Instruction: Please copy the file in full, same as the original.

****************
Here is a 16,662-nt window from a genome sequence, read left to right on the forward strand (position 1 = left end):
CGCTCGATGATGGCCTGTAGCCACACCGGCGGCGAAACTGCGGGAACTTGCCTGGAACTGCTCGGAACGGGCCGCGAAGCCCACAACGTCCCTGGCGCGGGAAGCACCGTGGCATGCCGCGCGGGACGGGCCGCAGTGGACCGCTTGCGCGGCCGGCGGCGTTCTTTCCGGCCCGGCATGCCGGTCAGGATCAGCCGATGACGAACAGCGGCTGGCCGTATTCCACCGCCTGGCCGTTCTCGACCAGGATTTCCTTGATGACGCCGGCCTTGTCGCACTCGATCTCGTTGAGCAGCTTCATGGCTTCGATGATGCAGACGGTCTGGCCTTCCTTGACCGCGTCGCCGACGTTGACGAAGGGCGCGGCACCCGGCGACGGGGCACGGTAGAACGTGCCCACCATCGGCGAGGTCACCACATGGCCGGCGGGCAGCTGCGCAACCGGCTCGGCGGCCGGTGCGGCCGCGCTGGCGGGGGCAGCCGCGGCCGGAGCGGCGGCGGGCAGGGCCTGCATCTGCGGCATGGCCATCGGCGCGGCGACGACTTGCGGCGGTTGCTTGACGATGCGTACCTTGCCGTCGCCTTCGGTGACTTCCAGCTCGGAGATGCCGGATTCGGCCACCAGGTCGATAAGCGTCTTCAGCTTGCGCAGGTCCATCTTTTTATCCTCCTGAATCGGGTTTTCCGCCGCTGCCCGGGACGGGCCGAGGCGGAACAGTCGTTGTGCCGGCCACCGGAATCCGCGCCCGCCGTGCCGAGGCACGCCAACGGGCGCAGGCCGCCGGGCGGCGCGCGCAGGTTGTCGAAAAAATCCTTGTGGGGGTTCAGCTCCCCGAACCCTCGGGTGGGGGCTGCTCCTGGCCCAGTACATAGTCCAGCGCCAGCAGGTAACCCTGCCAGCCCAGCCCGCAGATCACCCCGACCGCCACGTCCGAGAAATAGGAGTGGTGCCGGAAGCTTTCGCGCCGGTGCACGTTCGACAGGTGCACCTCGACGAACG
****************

Here is a 16,662-nt window from a genome sequence, read left to right on the forward strand (position 1 = left end):
CGCTCGATGATGGCCTGTAGCCACACCGGCGGCGAAACTGCGGGAACTTGCCTGGAACTGCTCGGAACGGGCCGCGAAGCCCACAACGTCCCTGGCGCGGGAAGCACCGTGGCATGCCGCGCGGGACGGGCCGCAGTGGACCGCTTGCGCGGCCGGCGGCGTTCTTTCCGGCCCGGCATGCCGGTCAGGATCAGCCGATGACGAACAGCGGCTGGCCGTATTCCACCGCCTGGCCGTTCTCGACCAGGATTTCCTTGATGACGCCGGCCTTGTCGCACTCGATCTCGTTGAGCAGCTTCATGGCTTCGATGATGCAGACGGTCTGGCCTTCCTTGACCGCGTCGCCGACGTTGACGAAGGGCGCGGCACCCGGCGACGGGGCACGGTAGAACGTGCCCACCATCGGCGAGGTCACCACATGGCCGGCGGGCAGCTGCGCAACCGGCTCGGCGGCCGGTGCGGCCGCGCTGGCGGGGGCAGCCGCGGCCGGAGCGGCGGCGGGCAGGGCCTGCATCTGCGGCATGGCCATCGGCGCGGCGACGACTTGCGGCGGTTGCTTGACGATGCGTACCTTGCCGTCGCCTTCGGTGACTTCCAGCTCGGAGATGCCGGATTCGGCCACCAGGTCGATAAGCGTCTTCAGCTTGCGCAGGTCCATCTTTTTATCCTCCTGAATCGGGTTTTCCGCCGCTGCCCGGGACGGGCCGAGGCGGAACAGTCGTTGTGCCGGCCACCGGAATCCGCGCCCGCCGTGCCGAGGCACGCCAACGGGCGCAGGCCGCCGGGCGGCGCGCGCAGGTTGTCGAAAAAATCCTTGTGGGGGTTCAGCTCCCCGAACCCTCGGGTGGGGGCTGCTCCTGGCCCAGTACATAGTCCAGCGCCAGCAGGTAACCCTGCCAGCCCAGCCCGCAGATCACCCCGACCGCCACGTCCGAGAAATAGGAGTGGTGCCGGAAGCTTTCGCGCCGGTGCACGTTCGACAGGTGCACCTCGACGAACG